Hospitals across the country have been rapidly consolidating for some time, but more of them are doing so now from a position of financial strength as they see increased volume and an improved payer mix under the Patient Protection and Affordable Care Act.
Rep. Paul Ryan of Wisconsin is like the dog that caught up to the car he was chasing. Now what?
A Colorado group is offering some unconventional support to breast cancer survivors: a bit of skin art to help mask their scars.
Dr. Jeff Thompson plans to step down this year as CEO of Gundersen Health System, La Crosse, Wis. Thompson, 62, has been with Gundersen for three decades, serving the past 14 years as CEO. He'll stay on in his role until the hospital system finds a new leader.
The specter of the U.S. Supreme Court striking down premium subsidies for millions of Americans will loom over the healthcare policy debate in Washington during the first half of 2015, and its fallout could dominate the second half of the year.
David Strong has been named president and CEO at Orlando (Fla.) Health, effective in April.
Regarding the Jan. 5 editorial “Lessons from Vermont”, perhaps it is too easy to criticize from afar, when being on the inside of such an endeavor comes with all the political and social pressures that make some options untenable, forcing the choices that are less viable economically.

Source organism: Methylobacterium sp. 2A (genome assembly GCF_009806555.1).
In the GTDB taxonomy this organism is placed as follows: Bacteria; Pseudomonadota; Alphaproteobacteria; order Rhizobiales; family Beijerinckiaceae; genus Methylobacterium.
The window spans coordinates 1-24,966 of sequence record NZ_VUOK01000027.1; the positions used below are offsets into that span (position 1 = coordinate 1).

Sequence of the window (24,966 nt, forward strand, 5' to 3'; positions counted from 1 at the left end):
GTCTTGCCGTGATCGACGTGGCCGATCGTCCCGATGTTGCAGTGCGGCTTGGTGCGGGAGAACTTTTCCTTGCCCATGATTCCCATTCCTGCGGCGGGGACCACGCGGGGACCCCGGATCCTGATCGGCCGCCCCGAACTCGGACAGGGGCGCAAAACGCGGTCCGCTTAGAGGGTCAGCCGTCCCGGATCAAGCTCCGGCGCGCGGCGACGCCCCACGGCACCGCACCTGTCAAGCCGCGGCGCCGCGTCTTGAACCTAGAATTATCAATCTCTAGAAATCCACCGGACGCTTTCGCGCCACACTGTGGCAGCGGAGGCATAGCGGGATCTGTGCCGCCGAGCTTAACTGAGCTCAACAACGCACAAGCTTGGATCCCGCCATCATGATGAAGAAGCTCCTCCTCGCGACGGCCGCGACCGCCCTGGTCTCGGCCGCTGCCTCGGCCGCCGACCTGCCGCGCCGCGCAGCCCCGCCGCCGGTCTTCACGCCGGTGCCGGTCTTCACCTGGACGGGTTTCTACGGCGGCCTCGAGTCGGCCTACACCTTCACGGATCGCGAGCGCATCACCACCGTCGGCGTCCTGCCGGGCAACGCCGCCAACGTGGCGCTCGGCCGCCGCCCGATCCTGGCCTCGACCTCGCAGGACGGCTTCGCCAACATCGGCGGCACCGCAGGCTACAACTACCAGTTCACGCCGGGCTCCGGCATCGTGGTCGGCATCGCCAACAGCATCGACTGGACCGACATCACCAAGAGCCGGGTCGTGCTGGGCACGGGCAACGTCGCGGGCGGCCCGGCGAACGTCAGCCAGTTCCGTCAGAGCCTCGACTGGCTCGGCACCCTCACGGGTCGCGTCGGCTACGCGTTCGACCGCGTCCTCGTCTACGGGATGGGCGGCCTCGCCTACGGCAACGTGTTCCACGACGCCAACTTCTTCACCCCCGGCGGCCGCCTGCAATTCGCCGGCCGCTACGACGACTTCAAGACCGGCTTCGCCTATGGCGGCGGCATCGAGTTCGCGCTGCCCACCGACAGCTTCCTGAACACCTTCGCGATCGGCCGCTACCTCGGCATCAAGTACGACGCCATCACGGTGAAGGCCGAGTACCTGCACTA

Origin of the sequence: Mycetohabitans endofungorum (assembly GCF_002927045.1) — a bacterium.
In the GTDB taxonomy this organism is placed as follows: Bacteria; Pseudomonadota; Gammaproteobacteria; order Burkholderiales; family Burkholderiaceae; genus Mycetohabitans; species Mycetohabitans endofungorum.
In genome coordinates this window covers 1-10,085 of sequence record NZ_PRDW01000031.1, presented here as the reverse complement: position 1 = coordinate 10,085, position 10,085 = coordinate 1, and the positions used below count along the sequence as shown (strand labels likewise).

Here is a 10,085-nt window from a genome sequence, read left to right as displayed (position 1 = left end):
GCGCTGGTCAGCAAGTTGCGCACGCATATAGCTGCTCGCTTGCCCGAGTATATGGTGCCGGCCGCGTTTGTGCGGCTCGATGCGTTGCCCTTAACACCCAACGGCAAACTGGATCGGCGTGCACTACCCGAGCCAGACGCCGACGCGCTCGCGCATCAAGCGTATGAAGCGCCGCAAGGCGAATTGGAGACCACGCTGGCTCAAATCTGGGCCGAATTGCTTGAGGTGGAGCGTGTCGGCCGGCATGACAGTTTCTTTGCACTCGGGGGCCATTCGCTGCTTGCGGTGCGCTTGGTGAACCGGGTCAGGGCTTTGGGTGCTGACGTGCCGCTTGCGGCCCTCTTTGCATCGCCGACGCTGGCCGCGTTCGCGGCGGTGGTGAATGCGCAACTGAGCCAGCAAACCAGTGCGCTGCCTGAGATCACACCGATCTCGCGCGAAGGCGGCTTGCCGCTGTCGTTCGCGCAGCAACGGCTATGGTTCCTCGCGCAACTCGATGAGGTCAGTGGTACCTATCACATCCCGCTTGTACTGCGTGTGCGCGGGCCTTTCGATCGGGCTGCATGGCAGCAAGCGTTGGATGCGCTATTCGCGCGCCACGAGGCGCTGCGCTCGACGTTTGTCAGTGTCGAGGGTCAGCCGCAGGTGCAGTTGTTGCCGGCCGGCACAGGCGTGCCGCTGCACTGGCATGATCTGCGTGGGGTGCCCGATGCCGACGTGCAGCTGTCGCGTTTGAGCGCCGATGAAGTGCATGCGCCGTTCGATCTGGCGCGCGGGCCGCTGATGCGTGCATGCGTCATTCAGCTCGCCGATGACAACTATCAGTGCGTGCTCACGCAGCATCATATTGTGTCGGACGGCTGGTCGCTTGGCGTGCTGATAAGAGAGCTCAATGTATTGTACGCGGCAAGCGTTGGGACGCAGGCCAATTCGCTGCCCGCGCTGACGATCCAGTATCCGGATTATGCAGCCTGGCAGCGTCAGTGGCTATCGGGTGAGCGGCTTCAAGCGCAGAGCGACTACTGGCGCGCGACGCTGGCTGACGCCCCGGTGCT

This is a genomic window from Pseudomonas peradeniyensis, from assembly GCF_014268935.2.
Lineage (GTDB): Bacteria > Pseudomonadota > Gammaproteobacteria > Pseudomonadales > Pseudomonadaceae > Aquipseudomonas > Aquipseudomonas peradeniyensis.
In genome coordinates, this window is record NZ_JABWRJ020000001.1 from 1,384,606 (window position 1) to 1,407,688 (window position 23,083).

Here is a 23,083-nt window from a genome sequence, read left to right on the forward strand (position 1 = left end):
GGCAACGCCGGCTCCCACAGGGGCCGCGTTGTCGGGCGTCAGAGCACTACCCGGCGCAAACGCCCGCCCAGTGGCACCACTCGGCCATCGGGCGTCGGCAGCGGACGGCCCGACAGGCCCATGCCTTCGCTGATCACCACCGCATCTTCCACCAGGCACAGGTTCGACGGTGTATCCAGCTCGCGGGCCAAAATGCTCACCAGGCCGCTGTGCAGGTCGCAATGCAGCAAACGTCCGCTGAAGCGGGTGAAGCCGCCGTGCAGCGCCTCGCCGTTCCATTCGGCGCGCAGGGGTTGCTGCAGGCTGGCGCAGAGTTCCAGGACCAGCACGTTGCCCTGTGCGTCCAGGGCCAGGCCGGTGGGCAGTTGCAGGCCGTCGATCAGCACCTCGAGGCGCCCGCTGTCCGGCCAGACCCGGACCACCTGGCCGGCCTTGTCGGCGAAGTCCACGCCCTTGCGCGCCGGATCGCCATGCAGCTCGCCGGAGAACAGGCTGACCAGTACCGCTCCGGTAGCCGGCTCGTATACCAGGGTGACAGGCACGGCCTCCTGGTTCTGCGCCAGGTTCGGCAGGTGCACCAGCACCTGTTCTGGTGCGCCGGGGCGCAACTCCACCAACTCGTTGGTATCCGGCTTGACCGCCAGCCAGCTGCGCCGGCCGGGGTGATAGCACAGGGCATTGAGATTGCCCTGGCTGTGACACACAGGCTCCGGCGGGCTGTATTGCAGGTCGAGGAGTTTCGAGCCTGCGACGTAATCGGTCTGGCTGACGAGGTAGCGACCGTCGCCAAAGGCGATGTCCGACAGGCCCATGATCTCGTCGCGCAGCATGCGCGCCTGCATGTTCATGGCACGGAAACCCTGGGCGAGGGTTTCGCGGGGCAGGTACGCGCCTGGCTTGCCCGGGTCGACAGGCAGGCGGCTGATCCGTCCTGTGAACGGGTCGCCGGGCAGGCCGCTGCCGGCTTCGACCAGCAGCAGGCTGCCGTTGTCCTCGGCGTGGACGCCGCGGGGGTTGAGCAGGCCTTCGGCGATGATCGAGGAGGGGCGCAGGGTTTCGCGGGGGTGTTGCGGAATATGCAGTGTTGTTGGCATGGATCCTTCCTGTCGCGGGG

With Republicans taking control of both chambers of Congress, many new committee chairs will be wielding gavels with major influence over healthcare policy and finance in 2015. They'll set the agenda on what bills get heard and what issues get aired.
Provider and consumer groups are criticizing the CMS' decision to hold off on issuing tougher network adequacy rules for health plans, while insurers praised the agency for waiting until state insurance commissioners develop a model rule.
Inpatient admissions at many hospital systems across the country continued to decline during the third quarter of 2014, with volumes at least partly attributed to healthcare reform.
Taxpayers spend almost a half-trillion dollars each year to provide Medicaid coverage for about 70 million beneficiaries.
Administrative and reimbursement issues are hampering the Veterans Affairs Department's new initiative aimed at granting wider access to private care for vets unable to get treatment within the system, say some providers around the country who have tried working in the new program.